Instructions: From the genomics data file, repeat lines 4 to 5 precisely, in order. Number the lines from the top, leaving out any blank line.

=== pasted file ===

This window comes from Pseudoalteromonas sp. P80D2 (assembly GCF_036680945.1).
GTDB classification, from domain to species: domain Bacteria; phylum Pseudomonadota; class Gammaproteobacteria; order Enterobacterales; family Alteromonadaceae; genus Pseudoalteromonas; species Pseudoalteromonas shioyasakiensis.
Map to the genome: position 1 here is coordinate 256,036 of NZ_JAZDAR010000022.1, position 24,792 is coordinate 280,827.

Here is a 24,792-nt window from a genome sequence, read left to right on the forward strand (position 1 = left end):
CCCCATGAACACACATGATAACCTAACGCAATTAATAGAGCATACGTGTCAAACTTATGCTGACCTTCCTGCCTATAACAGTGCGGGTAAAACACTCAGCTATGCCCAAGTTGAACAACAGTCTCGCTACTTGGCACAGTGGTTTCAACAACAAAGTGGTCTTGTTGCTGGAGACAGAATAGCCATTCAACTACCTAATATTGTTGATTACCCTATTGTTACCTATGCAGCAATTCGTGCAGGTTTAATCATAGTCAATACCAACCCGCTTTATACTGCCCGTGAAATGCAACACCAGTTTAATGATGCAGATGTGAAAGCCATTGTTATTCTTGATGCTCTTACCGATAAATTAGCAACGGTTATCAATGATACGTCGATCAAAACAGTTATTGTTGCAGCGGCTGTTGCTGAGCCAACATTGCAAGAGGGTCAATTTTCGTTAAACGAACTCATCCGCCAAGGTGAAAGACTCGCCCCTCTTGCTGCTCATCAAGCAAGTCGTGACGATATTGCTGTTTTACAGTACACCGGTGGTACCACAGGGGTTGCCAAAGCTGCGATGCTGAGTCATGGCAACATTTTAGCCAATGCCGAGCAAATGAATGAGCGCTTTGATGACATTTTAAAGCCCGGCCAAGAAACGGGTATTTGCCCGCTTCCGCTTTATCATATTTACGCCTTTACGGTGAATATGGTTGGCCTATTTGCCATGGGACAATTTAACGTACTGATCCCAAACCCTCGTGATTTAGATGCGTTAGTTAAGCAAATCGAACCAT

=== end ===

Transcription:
Here is a 24,792-nt window from a genome sequence, read left to right on the forward strand (position 1 = left end):
CCCCATGAACACACATGATAACCTAACGCAATTAATAGAGCATACGTGTCAAACTTATGCTGACCTTCCTGCCTATAACAGTGCGGGTAAAACACTCAGCTATGCCCAAGTTGAACAACAGTCTCGCTACTTGGCACAGTGGTTTCAACAACAAAGTGGTCTTGTTGCTGGAGACAGAATAGCCATTCAACTACCTAATATTGTTGATTACCCTATTGTTACCTATGCAGCAATTCGTGCAGGTTTAATCATAGTCAATACCAACCCGCTTTATACTGCCCGTGAAATGCAACACCAGTTTAATGATGCAGATGTGAAAGCCATTGTTATTCTTGATGCTCTTACCGATAAATTAGCAACGGTTATCAATGATACGTCGATCAAAACAGTTATTGTTGCAGCGGCTGTTGCTGAGCCAACATTGCAAGAGGGTCAATTTTCGTTAAACGAACTCATCCGCCAAGGTGAAAGACTCGCCCCTCTTGCTGCTCATCAAGCAAGTCGTGACGATATTGCTGTTTTACAGTACACCGGTGGTACCACAGGGGTTGCCAAAGCTGCGATGCTGAGTCATGGCAACATTTTAGCCAATGCCGAGCAAATGAATGAGCGCTTTGATGACATTTTAAAGCCCGGCCAAGAAACGGGTATTTGCCCGCTTCCGCTTTATCATATTTACGCCTTTACGGTGAATATGGTTGGCCTATTTGCCATGGGACAATTTAACGTACTGATCCCAAACCCTCGTGATTTAGATGCGTTAGTTAAGCAAATCGAACCAT